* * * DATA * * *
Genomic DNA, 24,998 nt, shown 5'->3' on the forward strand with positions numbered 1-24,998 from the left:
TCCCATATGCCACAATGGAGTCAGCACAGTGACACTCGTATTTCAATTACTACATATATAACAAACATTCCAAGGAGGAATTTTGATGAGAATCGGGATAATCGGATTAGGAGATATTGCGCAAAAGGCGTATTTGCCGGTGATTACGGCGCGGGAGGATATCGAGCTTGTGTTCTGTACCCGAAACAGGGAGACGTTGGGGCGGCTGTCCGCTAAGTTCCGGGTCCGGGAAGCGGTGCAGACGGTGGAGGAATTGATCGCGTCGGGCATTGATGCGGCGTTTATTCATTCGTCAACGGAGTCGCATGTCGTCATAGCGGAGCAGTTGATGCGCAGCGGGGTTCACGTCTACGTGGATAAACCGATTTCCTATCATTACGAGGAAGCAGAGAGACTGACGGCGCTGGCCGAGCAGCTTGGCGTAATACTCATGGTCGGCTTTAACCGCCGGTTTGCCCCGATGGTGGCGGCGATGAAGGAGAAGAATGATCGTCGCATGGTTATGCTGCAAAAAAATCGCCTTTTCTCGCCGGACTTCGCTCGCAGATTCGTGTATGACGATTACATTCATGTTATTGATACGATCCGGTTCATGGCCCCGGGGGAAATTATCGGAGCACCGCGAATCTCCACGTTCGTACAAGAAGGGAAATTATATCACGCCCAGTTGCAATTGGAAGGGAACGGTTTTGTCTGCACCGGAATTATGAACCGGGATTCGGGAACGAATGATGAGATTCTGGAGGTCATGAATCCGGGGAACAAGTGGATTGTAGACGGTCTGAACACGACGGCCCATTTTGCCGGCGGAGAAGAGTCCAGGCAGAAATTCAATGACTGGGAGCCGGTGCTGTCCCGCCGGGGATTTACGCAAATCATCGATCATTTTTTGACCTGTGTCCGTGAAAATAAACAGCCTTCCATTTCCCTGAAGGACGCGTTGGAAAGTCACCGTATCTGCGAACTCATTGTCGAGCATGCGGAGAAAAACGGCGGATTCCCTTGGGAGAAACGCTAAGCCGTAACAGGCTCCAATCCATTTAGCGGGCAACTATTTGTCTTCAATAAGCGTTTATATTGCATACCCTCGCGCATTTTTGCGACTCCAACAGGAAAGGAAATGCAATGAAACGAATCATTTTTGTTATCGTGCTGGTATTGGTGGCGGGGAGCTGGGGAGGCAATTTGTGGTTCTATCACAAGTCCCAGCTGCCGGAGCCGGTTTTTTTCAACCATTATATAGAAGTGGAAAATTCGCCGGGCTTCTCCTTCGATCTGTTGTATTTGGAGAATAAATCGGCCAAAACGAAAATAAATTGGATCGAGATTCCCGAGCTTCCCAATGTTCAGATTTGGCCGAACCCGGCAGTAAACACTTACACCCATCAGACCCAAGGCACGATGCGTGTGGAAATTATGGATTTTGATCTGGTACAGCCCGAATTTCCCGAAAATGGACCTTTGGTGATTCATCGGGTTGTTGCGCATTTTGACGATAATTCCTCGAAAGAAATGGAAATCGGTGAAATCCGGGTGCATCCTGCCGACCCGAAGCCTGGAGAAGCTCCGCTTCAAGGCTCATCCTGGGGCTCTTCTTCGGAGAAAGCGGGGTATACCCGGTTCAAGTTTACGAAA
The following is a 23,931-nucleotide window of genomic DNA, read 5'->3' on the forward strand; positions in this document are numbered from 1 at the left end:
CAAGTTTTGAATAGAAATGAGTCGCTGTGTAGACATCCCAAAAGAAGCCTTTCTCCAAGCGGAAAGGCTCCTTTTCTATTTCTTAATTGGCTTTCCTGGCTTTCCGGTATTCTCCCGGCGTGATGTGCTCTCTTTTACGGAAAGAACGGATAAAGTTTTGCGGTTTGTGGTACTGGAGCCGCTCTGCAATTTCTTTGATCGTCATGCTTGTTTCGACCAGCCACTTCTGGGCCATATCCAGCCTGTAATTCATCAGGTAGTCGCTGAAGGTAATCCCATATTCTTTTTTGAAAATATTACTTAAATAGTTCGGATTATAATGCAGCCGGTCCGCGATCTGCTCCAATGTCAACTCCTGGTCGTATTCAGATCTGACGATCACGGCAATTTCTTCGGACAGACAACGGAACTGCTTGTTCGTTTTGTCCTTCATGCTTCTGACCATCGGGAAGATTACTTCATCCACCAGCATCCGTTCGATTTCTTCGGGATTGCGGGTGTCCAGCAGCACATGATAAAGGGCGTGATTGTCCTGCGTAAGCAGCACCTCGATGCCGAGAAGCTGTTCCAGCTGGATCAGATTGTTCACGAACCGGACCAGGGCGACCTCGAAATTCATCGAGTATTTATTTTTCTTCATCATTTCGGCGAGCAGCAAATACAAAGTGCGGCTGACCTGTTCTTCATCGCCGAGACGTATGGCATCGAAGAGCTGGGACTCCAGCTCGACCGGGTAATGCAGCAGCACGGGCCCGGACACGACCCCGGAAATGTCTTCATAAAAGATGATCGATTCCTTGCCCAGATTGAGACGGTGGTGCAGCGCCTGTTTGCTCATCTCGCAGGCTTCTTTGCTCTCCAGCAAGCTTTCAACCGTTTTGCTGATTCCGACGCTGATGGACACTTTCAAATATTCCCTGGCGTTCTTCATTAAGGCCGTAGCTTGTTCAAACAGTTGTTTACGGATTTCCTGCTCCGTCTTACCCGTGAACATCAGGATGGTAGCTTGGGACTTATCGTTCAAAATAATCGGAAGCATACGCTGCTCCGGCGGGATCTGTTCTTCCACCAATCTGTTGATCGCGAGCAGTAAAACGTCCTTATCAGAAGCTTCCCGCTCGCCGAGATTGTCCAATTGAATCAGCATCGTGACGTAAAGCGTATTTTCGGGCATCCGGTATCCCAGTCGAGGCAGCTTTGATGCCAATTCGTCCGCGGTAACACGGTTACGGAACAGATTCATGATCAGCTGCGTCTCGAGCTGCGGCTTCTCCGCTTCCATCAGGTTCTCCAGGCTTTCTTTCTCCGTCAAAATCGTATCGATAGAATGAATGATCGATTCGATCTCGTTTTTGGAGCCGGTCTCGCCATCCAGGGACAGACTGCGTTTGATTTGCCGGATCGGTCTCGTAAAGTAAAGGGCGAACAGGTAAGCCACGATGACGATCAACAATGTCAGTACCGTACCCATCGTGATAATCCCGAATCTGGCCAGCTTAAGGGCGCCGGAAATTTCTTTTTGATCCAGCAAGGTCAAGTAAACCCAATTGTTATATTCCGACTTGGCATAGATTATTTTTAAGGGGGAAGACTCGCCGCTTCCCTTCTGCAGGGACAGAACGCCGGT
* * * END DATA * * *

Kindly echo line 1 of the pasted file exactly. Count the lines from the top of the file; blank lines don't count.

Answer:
Genomic DNA, 24,998 nt, shown 5'->3' on the forward strand with positions numbered 1-24,998 from the left: